There is no better way of taking advantage of the “decisive opportunities” available to the countries of the Americas in facing climate change than the Cancun Agreements, the Executive Secretary of the United Nations Framework Convention on Climate Change (UNFCCC), Christiana Figueres, said today during her participation as keynote speaker in a conference on climate change organized by the Organization of American States (OAS) at its headquarters in Washington, DC.
At the event, Figueres was accompanied by the OAS Secretary for External Relations, Ambassador Alfonso Quiñónez, who offered welcoming remarks; the OAS Executive Secretary for Integral Development (SEDI), Ambassador Mauricio Cortes Costa; and the Director of the OAS Department of Sustainable Development, Cletus Springer.
“Every one of the countries of the continent has a series of decisive opportunities to face climate change while promoting sustainable development, from the perspective of adaptation as well as from that of mitigation,” the United Nations representative said. “It is important for these opportunities to be fully taken advantage of. And currently there is no better way of taking advantage of them than by implementing the Cancun Agreements.” The documents signed in the Mexican city in December 2010 by the participating governments in the Sixteenth session of the Conference of the Parties on Climate Change (COP 16) contain potentially beneficial agreements for the countries of the Americas, such as support for the creation and financing of green projects and greenhouse gas emissions mitigation programs in developing countries.
At the meeting, which included a question and answer session and was titled, “Climate Change: What the Americas Can and Must Do,” the keynote speaker, of Costa Rican origin, asserted that though the Cancun Agreements “unfortunately represent a small step for the planet,” they are nevertheless “a great step for the community of nations,” and that “thanks to these and other opportunities created by the Cancun Agreements we can begin to act speedily against global climate change and thus directly contribute to the national wellbeing” of each country.
The Executive Secretary of the UNFCCC highlighted the importance of significantly increasing the use of renewable energies, which are found in abundance throughout the American continent, for example in the wind conditions in Mexico, in Central America, in northern Colombia and Patagonia; the large areas in Latin America that experience high levels of solar radiation; and the considerable geothermic resources in various volcanic areas.
“If the opportunities for renewable energies are not taken advantage of and supported, the developing countries of the American continent will intensify their capacities for energy production based on fossil fuels as they quickly develop their infrastructure,” Secretary Figueres said, indicating that that would “seal the permanency of infrastructure with a high level of carbon emissions and the natural endowments of renewable energies would be wasted,” which would be “detrimental to the sustainable development of each of our countries and, for obvious reasons, to the entire world.”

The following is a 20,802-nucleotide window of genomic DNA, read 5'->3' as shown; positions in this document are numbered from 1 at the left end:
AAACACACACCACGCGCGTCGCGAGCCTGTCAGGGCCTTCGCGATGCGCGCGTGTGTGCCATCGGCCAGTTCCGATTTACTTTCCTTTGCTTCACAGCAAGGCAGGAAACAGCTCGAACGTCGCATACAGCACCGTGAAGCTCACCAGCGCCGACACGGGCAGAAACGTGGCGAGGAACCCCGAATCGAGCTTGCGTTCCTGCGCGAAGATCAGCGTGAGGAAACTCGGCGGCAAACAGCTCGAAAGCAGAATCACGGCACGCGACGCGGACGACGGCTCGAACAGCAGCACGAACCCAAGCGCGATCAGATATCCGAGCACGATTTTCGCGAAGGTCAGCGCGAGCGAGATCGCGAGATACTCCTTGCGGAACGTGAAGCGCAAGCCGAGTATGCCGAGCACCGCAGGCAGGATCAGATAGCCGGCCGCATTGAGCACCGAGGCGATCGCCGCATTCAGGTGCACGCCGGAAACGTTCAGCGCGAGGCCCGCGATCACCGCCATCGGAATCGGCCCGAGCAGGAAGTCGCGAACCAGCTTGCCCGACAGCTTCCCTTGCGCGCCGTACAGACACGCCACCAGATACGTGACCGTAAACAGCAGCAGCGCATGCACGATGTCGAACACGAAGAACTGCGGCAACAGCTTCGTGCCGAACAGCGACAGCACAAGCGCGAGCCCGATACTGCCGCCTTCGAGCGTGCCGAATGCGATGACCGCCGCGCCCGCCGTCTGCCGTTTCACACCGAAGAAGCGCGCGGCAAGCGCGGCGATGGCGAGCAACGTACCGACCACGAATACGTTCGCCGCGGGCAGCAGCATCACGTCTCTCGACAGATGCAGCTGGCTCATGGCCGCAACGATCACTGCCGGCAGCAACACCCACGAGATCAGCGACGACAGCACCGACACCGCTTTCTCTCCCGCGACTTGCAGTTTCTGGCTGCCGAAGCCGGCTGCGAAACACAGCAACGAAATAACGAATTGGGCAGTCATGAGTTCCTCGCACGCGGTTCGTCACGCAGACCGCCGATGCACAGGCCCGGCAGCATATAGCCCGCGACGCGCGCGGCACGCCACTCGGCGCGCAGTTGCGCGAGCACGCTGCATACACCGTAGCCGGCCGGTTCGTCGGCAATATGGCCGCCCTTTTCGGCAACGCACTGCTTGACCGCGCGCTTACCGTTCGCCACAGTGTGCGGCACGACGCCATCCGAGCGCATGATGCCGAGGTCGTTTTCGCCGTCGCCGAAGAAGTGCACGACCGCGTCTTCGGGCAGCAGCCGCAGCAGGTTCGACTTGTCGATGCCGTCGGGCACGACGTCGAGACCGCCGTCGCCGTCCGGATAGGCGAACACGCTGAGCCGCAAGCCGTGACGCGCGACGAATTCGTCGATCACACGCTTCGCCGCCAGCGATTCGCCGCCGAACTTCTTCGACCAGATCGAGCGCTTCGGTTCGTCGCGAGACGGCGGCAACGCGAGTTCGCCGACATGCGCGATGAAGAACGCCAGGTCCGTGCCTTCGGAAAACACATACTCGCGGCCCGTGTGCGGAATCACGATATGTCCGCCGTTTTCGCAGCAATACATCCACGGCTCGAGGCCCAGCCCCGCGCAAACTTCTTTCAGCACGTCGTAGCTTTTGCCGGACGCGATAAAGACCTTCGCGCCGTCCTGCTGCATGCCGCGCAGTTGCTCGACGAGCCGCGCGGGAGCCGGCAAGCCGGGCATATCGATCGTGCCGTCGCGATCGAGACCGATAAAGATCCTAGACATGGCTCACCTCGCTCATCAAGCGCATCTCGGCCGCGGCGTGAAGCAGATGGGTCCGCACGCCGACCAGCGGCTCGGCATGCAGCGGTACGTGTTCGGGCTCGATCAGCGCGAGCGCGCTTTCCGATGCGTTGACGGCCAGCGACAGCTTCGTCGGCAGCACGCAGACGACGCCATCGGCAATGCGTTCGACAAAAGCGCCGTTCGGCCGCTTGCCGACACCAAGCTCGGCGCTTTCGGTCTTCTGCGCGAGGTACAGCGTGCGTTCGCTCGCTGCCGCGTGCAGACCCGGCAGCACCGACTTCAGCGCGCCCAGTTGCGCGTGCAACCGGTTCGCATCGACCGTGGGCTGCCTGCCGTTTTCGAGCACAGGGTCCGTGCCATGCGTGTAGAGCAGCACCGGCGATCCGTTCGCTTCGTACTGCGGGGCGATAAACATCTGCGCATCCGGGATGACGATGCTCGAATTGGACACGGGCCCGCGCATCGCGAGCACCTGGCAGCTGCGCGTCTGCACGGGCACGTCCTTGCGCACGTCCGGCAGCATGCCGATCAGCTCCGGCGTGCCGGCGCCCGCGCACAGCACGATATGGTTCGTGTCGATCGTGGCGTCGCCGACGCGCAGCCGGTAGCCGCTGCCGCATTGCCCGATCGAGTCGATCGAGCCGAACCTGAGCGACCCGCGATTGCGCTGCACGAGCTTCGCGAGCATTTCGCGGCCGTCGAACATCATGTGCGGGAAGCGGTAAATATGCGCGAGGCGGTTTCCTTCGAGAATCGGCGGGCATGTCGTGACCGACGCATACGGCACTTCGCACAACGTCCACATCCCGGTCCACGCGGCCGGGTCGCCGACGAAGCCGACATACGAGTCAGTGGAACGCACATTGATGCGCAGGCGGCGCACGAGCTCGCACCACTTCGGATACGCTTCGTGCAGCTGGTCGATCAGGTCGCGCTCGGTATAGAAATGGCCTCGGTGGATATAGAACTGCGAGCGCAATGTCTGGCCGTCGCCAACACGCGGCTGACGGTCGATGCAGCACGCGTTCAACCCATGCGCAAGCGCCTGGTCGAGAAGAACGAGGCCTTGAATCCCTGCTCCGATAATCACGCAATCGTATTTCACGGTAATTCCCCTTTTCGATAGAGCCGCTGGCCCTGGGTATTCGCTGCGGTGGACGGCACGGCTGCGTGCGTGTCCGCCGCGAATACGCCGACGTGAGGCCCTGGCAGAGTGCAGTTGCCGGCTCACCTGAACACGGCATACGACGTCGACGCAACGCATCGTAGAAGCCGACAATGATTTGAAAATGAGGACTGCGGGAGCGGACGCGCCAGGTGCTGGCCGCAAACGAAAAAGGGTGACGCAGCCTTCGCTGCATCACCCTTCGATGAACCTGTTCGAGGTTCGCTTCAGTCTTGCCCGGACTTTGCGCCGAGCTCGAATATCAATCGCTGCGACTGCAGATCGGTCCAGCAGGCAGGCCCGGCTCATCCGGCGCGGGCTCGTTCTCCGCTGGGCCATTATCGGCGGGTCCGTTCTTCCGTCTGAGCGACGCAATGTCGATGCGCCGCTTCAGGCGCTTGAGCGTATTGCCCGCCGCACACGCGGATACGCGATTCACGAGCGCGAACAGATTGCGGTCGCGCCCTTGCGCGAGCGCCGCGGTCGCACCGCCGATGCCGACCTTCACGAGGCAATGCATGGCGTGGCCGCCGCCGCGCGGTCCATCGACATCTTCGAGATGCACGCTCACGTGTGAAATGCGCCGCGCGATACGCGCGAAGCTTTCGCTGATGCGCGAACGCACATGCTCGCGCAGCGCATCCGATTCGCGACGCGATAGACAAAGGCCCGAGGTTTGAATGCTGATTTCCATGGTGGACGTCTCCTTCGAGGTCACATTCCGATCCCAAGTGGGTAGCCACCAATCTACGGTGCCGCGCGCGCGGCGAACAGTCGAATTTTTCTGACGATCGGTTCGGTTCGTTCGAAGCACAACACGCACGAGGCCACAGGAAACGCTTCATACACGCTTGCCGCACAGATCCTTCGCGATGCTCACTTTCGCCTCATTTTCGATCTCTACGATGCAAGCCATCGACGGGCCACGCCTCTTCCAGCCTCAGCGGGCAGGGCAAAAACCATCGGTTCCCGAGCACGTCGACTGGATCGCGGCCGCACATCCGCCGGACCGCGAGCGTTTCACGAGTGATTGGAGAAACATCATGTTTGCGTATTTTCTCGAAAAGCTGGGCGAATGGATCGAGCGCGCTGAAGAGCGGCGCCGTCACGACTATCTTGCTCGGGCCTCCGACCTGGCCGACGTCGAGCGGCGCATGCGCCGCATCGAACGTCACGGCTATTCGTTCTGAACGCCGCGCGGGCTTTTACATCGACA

Thus, she made a call to “not allow that opportunity to pass” and support developing countries with adequate policies and provide them incentives like those found in the Cancun Agreements.
In her presentation she also referred to the sustainable use of the forests in the region, to national initiatives centered on identifying the needs of adaptation, and congratulated the efforts of the Energy and Climate Partnership of the Americas (ECPA), headquartered at the OAS. Finally, she recalled the importance of intergovernmental collaboration on this issue.
“As regards climate change, I dare suggest that in the long term the countries of the continent have more shared interests than points of discord,” she said. “And it is undeniable that the nature itself of climate change is such that no country can face it on its own. The problem can only be solved if all countries face it together.”
For his part, Ambassador Mauricio Cortes Costa recalled that climate change and its implications has been a priority to the OAS since the publication of the first assessment report by the Intergovernmental Panel on Climate Change (IPCC) in 1990, and highlighted that the challenges faced by countries of the region, especially some of the smallest ones, are enormous and require additional expenses to confront them.
“The imperative of adapting to a changing climate in the most vulnerable parts of the Americas is such that OAS Member States are being forced to redirect investments needed to achieve their Millennium Development Goals towards climate risk reduction measures,” said the Ambassador representative of the hemispheric Organization. He added, “Since many of the most vulnerable OAS Members States are already contending with high debt-to-equity, they are unable to take on more debt to finance the requisite adaptation measures, and so grant funding is critical.”
Finally, he recalled that “the good news is that with the requisite political will and commitment at the national, regional, and global levels greenhouse gas emissions can be significantly reduced, and climate change can be potentially mitigated. But we must act promptly and decisively.”
A gallery of photos of the event is available here.
For more information, please visit the OAS Website at www.oas.org.